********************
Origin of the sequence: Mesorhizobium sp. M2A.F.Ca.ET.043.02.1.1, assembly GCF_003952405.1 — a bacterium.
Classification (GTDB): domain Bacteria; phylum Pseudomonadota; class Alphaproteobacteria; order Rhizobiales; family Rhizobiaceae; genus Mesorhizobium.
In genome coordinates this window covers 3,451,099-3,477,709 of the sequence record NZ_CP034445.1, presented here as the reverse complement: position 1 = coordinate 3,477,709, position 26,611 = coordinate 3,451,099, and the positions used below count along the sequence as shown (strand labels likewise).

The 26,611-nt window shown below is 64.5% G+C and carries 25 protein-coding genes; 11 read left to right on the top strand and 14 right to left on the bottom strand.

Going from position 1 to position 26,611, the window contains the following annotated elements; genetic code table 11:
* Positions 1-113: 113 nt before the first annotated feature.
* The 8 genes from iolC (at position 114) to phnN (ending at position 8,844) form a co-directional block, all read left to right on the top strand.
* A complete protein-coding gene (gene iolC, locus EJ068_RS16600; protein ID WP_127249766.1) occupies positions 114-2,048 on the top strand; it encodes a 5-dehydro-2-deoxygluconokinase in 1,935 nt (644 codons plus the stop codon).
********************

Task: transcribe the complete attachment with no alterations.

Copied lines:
Origin of the sequence: Mesorhizobium sp. M2A.F.Ca.ET.043.02.1.1, assembly GCF_003952405.1 — a bacterium.
Classification (GTDB): domain Bacteria; phylum Pseudomonadota; class Alphaproteobacteria; order Rhizobiales; family Rhizobiaceae; genus Mesorhizobium.
In genome coordinates this window covers 3,451,099-3,477,709 of the sequence record NZ_CP034445.1, presented here as the reverse complement: position 1 = coordinate 3,477,709, position 26,611 = coordinate 3,451,099, and the positions used below count along the sequence as shown (strand labels likewise).

The 26,611-nt window shown below is 64.5% G+C and carries 25 protein-coding genes; 11 read left to right on the top strand and 14 right to left on the bottom strand.

Going from position 1 to position 26,611, the window contains the following annotated elements; genetic code table 11:
* Positions 1-113: 113 nt before the first annotated feature.
* The 8 genes from iolC (at position 114) to phnN (ending at position 8,844) form a co-directional block, all read left to right on the top strand.
* A complete protein-coding gene (gene iolC, locus EJ068_RS16600; protein ID WP_127249766.1) occupies positions 114-2,048 on the top strand; it encodes a 5-dehydro-2-deoxygluconokinase in 1,935 nt (644 codons plus the stop codon).